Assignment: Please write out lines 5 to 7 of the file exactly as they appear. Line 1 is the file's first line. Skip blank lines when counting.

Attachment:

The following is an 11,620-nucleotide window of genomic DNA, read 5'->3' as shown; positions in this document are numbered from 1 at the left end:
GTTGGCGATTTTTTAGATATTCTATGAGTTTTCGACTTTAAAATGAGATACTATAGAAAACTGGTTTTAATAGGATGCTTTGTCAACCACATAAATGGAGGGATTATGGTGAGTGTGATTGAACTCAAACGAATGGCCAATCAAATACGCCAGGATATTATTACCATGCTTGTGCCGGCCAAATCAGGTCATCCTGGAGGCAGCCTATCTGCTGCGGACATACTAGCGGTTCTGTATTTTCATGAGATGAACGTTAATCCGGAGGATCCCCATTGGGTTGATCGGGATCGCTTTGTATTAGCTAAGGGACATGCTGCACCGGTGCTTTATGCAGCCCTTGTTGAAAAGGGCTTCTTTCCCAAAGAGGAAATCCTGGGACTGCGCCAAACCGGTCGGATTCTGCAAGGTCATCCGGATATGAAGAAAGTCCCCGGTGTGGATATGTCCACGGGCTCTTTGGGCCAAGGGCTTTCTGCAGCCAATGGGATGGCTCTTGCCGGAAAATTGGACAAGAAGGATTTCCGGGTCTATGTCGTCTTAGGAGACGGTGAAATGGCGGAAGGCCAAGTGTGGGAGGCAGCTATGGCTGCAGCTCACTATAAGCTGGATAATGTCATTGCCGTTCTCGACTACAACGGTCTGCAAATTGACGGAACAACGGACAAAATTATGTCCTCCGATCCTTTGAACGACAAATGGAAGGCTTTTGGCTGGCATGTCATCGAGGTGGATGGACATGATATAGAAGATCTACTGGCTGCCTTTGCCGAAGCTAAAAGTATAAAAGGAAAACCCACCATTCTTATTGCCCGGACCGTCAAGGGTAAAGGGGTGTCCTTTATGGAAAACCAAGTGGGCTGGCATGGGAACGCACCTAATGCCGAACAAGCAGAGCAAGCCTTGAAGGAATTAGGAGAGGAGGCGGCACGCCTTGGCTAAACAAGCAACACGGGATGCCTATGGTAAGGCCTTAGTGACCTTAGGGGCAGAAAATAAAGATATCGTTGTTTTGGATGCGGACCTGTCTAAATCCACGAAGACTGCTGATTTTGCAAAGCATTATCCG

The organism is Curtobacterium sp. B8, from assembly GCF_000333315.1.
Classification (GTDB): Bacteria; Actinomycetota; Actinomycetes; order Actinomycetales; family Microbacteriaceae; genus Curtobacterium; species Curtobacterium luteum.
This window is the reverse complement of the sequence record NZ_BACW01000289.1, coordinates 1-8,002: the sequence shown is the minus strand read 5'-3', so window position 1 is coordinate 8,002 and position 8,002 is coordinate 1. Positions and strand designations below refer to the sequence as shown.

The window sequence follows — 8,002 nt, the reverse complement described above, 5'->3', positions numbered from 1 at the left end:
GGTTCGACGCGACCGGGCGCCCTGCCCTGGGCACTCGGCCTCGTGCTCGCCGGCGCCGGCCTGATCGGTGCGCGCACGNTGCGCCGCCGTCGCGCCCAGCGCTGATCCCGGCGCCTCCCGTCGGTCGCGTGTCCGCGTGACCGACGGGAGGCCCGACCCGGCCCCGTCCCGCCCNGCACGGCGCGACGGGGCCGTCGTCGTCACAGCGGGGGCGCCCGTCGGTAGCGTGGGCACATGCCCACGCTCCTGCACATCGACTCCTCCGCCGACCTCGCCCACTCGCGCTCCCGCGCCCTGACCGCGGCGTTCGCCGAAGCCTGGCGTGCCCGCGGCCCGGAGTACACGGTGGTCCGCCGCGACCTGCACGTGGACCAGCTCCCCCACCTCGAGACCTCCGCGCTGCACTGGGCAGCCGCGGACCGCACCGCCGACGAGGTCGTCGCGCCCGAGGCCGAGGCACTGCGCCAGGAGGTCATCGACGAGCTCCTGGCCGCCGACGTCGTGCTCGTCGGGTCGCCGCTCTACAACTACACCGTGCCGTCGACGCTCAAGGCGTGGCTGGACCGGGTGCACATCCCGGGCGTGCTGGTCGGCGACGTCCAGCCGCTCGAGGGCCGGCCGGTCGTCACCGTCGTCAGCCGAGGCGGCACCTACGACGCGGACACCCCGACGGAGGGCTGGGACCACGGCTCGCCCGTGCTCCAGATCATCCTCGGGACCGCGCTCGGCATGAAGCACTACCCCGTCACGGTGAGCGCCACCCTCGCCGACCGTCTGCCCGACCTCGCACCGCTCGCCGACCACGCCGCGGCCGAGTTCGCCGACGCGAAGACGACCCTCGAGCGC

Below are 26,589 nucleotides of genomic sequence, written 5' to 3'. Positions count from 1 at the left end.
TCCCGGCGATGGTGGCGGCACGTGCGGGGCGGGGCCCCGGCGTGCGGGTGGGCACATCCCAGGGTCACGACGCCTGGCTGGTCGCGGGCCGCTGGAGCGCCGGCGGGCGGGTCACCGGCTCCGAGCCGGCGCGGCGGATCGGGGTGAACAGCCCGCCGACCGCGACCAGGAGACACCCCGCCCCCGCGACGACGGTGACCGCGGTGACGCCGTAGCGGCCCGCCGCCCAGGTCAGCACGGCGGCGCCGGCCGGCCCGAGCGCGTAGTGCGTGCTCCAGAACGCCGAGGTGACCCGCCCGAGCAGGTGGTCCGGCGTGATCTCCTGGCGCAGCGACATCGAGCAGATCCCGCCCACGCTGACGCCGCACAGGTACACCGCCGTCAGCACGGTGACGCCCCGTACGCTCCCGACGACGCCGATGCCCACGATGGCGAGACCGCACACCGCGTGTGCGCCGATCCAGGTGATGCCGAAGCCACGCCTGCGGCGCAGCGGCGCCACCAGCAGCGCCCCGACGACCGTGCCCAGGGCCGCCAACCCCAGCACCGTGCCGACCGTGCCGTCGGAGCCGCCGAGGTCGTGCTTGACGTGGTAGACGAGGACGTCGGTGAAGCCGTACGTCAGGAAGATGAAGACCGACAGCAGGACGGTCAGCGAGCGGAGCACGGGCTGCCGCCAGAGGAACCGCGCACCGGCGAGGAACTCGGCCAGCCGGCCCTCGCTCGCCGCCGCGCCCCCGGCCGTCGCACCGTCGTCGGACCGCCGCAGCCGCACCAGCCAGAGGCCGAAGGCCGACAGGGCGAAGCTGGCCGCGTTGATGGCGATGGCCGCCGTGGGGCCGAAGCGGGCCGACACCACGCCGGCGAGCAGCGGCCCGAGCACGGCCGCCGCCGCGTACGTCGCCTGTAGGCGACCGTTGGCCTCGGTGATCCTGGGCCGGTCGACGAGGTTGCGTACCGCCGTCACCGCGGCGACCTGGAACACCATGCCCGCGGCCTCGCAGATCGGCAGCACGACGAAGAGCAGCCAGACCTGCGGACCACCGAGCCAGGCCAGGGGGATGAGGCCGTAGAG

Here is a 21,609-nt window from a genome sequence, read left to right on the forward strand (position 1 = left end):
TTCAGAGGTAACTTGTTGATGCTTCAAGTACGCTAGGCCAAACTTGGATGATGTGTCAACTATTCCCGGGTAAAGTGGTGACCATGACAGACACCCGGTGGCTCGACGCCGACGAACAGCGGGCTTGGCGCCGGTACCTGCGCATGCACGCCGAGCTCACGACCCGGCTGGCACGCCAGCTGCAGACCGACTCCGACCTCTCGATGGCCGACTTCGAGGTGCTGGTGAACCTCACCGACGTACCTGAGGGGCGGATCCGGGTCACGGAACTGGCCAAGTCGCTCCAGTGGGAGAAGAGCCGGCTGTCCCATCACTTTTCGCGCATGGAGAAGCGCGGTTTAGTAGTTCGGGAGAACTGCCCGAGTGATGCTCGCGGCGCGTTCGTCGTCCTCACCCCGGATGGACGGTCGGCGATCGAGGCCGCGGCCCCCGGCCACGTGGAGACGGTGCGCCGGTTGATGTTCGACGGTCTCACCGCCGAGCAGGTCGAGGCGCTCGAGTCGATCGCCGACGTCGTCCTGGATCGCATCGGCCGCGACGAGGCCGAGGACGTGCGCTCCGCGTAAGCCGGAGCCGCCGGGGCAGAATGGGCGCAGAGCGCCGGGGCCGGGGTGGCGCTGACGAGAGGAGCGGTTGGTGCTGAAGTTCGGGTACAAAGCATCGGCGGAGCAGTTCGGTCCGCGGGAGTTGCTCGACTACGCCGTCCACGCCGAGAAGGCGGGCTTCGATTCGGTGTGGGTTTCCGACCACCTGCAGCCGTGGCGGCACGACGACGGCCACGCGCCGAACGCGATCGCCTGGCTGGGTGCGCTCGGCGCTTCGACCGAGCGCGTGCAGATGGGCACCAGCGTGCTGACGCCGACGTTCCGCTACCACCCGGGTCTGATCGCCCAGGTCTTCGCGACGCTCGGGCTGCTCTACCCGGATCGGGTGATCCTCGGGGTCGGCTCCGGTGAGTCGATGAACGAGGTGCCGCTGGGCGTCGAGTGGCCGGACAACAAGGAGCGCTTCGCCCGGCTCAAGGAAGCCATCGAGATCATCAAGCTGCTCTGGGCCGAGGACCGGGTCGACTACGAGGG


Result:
This window is the reverse complement of the sequence record NZ_BACW01000289.1, coordinates 1-8,002: the sequence shown is the minus strand read 5'-3', so window position 1 is coordinate 8,002 and position 8,002 is coordinate 1. Positions and strand designations below refer to the sequence as shown.

The window sequence follows — 8,002 nt, the reverse complement described above, 5'->3', positions numbered from 1 at the left end:
GGTTCGACGCGACCGGGCGCCCTGCCCTGGGCACTCGGCCTCGTGCTCGCCGGCGCCGGCCTGATCGGTGCGCGCACGNTGCGCCGCCGTCGCGCCCAGCGCTGATCCCGGCGCCTCCCGTCGGTCGCGTGTCCGCGTGACCGACGGGAGGCCCGACCCGGCCCCGTCCCGCCCNGCACGGCGCGACGGGGCCGTCGTCGTCACAGCGGGGGCGCCCGTCGGTAGCGTGGGCACATGCCCACGCTCCTGCACATCGACTCCTCCGCCGACCTCGCCCACTCGCGCTCCCGCGCCCTGACCGCGGCGTTCGCCGAAGCCTGGCGTGCCCGCGGCCCGGAGTACACGGTGGTCCGCCGCGACCTGCACGTGGACCAGCTCCCCCACCTCGAGACCTCCGCGCTGCACTGGGCAGCCGCGGACCGCACCGCCGACGAGGTCGTCGCGCCCGAGGCCGAGGCACTGCGCCAGGAGGTCATCGACGAGCTCCTGGCCGCCGACGTCGTGCTCGTCGGGTCGCCGCTCTACAACTACACCGTGCCGTCGACGCTCAAGGCGTGGCTGGACCGGGTGCACATCCCGGGCGTGCTGGTCGGCGACGTCCAGCCGCTCGAGGGCCGGCCGGTCGTCACCGTCGTCAGCCGAGGCGGCACCTACGACGCGGACACCCCGACGGAGGGCTGGGACCACGGCTCGCCCGTGCTCCAGATCATCCTCGGGACCGCGCTCGGCATGAAGCACTACCCCGTCACGGTGAGCGCCACCCTCGCCGACCGTCTGCCCGACCTCGCACCGCTCGCCGACCACGCCGCGGCCGAGTTCGCCGACGCGAAGACGACCCTCGAGCGC